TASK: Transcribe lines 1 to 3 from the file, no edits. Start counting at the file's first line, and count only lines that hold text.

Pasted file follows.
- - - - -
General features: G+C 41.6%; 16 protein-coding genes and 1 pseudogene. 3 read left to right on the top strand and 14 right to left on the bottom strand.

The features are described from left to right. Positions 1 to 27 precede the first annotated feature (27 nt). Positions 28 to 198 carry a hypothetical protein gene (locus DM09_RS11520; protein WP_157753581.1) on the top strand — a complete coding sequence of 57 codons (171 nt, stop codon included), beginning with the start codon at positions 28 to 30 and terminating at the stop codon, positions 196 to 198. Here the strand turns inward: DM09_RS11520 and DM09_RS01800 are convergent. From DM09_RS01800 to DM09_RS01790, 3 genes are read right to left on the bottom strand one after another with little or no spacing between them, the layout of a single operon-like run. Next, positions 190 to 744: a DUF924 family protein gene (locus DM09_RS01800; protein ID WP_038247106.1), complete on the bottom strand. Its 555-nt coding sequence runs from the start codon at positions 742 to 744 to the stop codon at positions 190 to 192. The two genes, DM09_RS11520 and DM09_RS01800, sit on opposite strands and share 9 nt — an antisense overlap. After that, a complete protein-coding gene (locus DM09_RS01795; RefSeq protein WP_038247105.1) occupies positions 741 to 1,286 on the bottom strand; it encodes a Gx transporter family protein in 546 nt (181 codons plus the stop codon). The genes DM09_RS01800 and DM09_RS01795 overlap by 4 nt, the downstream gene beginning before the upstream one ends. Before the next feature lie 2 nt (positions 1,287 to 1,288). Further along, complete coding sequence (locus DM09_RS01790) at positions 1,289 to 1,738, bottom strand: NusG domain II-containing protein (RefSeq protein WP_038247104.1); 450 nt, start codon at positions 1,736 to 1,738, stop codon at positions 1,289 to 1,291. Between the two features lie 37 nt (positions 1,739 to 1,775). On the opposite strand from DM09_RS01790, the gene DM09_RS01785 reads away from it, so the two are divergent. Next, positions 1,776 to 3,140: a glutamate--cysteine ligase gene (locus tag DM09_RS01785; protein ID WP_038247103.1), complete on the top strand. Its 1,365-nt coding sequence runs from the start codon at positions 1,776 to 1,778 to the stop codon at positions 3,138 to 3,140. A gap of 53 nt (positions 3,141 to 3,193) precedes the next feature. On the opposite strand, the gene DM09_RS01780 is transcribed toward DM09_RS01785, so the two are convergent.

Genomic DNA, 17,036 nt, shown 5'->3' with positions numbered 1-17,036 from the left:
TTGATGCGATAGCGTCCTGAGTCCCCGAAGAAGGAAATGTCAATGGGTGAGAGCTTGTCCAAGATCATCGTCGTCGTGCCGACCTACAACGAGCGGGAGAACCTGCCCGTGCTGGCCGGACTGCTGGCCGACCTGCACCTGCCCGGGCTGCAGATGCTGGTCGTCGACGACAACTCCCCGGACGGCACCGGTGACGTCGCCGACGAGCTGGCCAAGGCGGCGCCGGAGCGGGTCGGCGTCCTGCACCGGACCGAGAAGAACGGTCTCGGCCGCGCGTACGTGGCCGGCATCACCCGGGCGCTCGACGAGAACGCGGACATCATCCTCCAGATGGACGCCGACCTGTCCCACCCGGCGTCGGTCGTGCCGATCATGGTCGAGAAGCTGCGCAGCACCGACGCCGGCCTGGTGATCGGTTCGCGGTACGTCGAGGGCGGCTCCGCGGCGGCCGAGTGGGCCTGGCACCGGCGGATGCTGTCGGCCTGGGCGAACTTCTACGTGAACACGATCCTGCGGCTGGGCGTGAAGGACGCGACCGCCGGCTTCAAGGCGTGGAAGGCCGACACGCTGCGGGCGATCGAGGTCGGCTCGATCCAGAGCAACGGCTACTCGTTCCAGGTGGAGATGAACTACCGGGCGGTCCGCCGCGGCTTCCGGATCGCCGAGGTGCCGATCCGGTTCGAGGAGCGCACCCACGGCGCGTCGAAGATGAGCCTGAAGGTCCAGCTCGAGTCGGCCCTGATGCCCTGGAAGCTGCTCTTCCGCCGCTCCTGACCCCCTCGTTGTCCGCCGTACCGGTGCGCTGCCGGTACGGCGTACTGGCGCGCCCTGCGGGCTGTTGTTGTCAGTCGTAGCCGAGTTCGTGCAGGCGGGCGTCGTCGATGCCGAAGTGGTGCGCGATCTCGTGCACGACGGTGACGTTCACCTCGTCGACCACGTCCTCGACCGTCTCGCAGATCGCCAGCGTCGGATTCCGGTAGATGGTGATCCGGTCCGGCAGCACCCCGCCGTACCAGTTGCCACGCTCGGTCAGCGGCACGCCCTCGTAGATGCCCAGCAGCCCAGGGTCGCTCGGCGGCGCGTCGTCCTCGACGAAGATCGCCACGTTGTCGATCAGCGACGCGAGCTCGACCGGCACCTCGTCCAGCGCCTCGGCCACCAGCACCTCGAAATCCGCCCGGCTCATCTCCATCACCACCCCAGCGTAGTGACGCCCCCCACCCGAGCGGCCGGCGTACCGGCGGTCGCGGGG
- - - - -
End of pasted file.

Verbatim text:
General features: G+C 41.6%; 16 protein-coding genes and 1 pseudogene. 3 read left to right on the top strand and 14 right to left on the bottom strand.

The features are described from left to right. Positions 1 to 27 precede the first annotated feature (27 nt). Positions 28 to 198 carry a hypothetical protein gene (locus DM09_RS11520; protein WP_157753581.1) on the top strand — a complete coding sequence of 57 codons (171 nt, stop codon included), beginning with the start codon at positions 28 to 30 and terminating at the stop codon, positions 196 to 198. Here the strand turns inward: DM09_RS11520 and DM09_RS01800 are convergent. From DM09_RS01800 to DM09_RS01790, 3 genes are read right to left on the bottom strand one after another with little or no spacing between them, the layout of a single operon-like run. Next, positions 190 to 744: a DUF924 family protein gene (locus DM09_RS01800; protein ID WP_038247106.1), complete on the bottom strand. Its 555-nt coding sequence runs from the start codon at positions 742 to 744 to the stop codon at positions 190 to 192. The two genes, DM09_RS11520 and DM09_RS01800, sit on opposite strands and share 9 nt — an antisense overlap. After that, a complete protein-coding gene (locus DM09_RS01795; RefSeq protein WP_038247105.1) occupies positions 741 to 1,286 on the bottom strand; it encodes a Gx transporter family protein in 546 nt (181 codons plus the stop codon). The genes DM09_RS01800 and DM09_RS01795 overlap by 4 nt, the downstream gene beginning before the upstream one ends. Before the next feature lie 2 nt (positions 1,287 to 1,288). Further along, complete coding sequence (locus DM09_RS01790) at positions 1,289 to 1,738, bottom strand: NusG domain II-containing protein (RefSeq protein WP_038247104.1); 450 nt, start codon at positions 1,736 to 1,738, stop codon at positions 1,289 to 1,291. Between the two features lie 37 nt (positions 1,739 to 1,775). On the opposite strand from DM09_RS01790, the gene DM09_RS01785 reads away from it, so the two are divergent. Next, positions 1,776 to 3,140: a glutamate--cysteine ligase gene (locus tag DM09_RS01785; protein ID WP_038247103.1), complete on the top strand. Its 1,365-nt coding sequence runs from the start codon at positions 1,776 to 1,778 to the stop codon at positions 3,138 to 3,140. A gap of 53 nt (positions 3,141 to 3,193) precedes the next feature. On the opposite strand, the gene DM09_RS01780 is transcribed toward DM09_RS01785, so the two are convergent.

Genomic DNA, 17,036 nt, shown 5'->3' with positions numbered 1-17,036 from the left: